Wallenius Wilhelmsen welcomes MV Traviata to its fleet of neo-panamax vessels. With a capacity of 8000 cars it sets a new benchmark in terms of energy efficiency.

“Traviata’s sister Titus, the first vessel of this HERO class, has now been in operation for 10 months and proven that all design efforts have paid off. The vessel class sets a new benchmark in terms of energy efficiency, improving consumption with approximately 15%, resulting in considerably reduced emission levels compared to similar vessels in the global fleet,” says Michael Hynekamp, COO Wallenius Wilhelmsen Ocean.

Great efforts have been spent in the design phase of the project to ensure efficient operations in a wide range of sea conditions. The HERO class is aimed at reducing energy consumption by dramatically improving the cargo to ballast ratio; as the increased beam (36.5m) provides better stability, there is less need for ballast water. Extensive model testing has been performed to optimize the hull in order to diminish drag and wave resistance, improving fuel efficiency, while the engine has been tuned for low-load operation to reduce fuel consumption. Traviata is well prepared ahead of the IMO 2020 Sulphur implementation in that the bunker system can operate on different bunker qualities and segregations.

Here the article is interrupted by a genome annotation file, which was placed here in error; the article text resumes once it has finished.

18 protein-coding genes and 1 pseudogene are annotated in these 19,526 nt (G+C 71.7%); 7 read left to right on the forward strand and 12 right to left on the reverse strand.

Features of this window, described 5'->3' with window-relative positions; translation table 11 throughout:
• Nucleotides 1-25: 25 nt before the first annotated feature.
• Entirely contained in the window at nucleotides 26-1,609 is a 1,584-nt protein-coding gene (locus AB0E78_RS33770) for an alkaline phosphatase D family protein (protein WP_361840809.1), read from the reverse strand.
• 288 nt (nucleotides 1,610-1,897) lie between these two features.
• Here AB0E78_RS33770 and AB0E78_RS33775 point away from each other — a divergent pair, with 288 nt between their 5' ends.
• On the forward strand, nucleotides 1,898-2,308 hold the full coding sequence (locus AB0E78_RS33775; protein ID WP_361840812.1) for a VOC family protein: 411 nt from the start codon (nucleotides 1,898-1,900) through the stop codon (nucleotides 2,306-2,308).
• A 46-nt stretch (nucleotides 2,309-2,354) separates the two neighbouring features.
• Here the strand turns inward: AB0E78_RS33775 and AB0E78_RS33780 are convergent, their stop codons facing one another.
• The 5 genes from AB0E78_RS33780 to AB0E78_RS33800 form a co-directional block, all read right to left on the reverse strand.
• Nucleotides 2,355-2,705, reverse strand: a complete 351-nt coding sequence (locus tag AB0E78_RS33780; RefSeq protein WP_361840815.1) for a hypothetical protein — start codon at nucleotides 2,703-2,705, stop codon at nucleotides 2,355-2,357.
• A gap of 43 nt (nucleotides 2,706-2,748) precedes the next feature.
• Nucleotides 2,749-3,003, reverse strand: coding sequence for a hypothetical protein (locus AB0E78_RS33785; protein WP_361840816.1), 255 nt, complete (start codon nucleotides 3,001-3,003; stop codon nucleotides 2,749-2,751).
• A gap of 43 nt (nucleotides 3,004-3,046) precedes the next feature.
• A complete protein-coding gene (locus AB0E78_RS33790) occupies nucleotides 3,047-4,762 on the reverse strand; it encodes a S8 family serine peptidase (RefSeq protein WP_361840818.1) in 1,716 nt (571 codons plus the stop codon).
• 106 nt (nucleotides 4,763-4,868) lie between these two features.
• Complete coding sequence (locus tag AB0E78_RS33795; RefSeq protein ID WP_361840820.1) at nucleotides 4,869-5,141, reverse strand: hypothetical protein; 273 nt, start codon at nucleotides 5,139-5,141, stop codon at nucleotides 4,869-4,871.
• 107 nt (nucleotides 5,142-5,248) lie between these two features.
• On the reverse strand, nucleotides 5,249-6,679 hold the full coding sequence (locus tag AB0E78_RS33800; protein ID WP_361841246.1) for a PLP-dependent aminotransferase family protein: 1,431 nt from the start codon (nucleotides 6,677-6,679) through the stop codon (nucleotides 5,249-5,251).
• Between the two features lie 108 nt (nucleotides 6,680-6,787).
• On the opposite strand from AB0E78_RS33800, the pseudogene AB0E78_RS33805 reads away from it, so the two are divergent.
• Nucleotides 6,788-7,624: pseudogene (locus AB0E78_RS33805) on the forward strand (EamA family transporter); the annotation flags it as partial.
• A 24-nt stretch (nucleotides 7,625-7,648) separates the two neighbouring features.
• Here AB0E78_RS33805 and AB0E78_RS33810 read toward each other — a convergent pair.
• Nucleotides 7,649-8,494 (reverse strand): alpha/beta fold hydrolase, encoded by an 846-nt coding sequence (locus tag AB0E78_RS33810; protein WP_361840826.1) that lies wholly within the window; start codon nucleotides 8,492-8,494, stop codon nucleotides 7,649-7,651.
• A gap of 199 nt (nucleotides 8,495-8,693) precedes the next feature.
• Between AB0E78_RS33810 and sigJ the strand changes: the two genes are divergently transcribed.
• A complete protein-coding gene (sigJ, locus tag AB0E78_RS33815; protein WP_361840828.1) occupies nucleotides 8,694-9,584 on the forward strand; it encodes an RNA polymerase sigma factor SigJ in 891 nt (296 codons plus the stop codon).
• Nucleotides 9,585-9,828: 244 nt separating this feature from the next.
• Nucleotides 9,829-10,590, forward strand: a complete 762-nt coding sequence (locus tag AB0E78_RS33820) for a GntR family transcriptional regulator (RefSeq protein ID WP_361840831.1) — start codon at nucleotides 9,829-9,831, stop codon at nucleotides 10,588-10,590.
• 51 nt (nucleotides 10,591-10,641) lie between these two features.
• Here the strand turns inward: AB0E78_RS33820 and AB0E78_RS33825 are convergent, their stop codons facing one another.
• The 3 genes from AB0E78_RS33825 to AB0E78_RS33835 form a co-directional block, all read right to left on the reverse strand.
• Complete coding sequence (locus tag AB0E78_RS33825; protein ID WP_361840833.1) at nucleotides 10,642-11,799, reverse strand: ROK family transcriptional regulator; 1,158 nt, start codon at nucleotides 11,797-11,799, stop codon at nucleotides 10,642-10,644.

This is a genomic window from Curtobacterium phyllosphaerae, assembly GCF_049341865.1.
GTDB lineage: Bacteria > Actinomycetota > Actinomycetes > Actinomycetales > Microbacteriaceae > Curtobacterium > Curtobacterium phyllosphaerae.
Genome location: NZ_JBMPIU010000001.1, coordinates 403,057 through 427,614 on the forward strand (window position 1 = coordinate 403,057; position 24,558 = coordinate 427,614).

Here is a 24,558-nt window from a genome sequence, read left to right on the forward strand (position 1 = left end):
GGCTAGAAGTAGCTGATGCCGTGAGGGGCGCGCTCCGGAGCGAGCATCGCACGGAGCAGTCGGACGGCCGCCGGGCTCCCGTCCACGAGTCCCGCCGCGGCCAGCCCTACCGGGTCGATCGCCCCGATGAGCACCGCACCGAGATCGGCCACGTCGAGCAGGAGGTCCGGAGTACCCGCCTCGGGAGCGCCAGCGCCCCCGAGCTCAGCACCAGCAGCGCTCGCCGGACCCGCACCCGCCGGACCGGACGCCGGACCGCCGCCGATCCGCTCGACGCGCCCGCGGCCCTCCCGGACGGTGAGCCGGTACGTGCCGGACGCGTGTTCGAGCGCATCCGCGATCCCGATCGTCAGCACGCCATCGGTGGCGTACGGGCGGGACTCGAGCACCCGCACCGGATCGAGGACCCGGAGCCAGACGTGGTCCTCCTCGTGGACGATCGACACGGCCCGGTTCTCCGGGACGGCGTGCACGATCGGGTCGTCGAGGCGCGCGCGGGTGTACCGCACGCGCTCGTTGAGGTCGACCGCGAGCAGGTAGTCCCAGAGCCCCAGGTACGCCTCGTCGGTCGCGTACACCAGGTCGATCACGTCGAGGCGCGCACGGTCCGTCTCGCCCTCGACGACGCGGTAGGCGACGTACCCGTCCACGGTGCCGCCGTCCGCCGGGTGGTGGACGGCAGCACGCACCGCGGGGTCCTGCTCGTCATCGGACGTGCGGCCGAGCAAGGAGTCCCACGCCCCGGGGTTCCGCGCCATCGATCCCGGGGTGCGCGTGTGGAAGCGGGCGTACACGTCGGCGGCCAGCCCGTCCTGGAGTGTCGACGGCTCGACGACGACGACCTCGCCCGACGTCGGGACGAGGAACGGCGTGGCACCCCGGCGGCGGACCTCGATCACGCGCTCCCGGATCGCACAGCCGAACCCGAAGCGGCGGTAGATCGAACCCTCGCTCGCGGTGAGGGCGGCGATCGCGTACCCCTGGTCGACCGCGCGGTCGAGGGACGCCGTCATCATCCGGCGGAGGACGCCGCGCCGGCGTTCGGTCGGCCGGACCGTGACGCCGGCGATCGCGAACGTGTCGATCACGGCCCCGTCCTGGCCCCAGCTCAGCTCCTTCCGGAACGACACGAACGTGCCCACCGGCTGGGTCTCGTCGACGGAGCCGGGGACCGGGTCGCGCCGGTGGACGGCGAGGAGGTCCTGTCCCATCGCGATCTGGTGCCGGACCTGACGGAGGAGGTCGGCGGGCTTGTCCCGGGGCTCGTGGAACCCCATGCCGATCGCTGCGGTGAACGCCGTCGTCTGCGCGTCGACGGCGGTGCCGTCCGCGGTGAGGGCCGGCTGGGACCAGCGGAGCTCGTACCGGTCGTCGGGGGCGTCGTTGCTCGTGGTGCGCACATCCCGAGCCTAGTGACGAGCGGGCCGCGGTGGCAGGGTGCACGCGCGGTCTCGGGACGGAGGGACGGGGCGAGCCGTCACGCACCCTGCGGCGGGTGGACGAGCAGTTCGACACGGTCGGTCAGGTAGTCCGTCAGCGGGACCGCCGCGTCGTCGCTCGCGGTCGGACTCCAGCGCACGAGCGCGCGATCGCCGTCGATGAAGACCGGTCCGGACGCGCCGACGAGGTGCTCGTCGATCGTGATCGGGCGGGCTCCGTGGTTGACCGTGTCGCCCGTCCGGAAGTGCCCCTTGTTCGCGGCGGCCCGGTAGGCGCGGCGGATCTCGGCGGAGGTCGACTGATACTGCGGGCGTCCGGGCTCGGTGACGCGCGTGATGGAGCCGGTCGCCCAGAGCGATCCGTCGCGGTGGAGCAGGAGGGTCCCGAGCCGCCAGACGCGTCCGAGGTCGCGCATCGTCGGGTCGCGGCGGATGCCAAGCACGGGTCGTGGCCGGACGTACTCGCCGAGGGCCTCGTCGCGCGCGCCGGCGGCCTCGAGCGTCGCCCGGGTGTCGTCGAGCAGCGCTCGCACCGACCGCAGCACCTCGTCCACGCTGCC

With a capacity of 8000 cars, the cargo hold on the Traviata has been arranged with electrically hoistable deck panels, allowing for fast, safe and flexible operations to cater for variations in the cargo mix.
MV Traviata is the second of a series of four Post-Panamax vessels with a combined capacity of  24,000 CEU. MV Titus was delivered in June 2018, while the third is scheduled for delivery later this year, and the fourth in early 2020. Titus and Traviata are the first Large Car and Truck Carrier built at CSIC Xingang and the first Chinese built LCTC’s in the WW Ocean fleet. The vessels are part of the WW Ocean fleet renewal program, replacing older tonnage to increase overall fleet efficiency.

On her maiden voyage, Traviata’s first ports of call will be in Japan, from where she will be sailing the Asia – North America trade.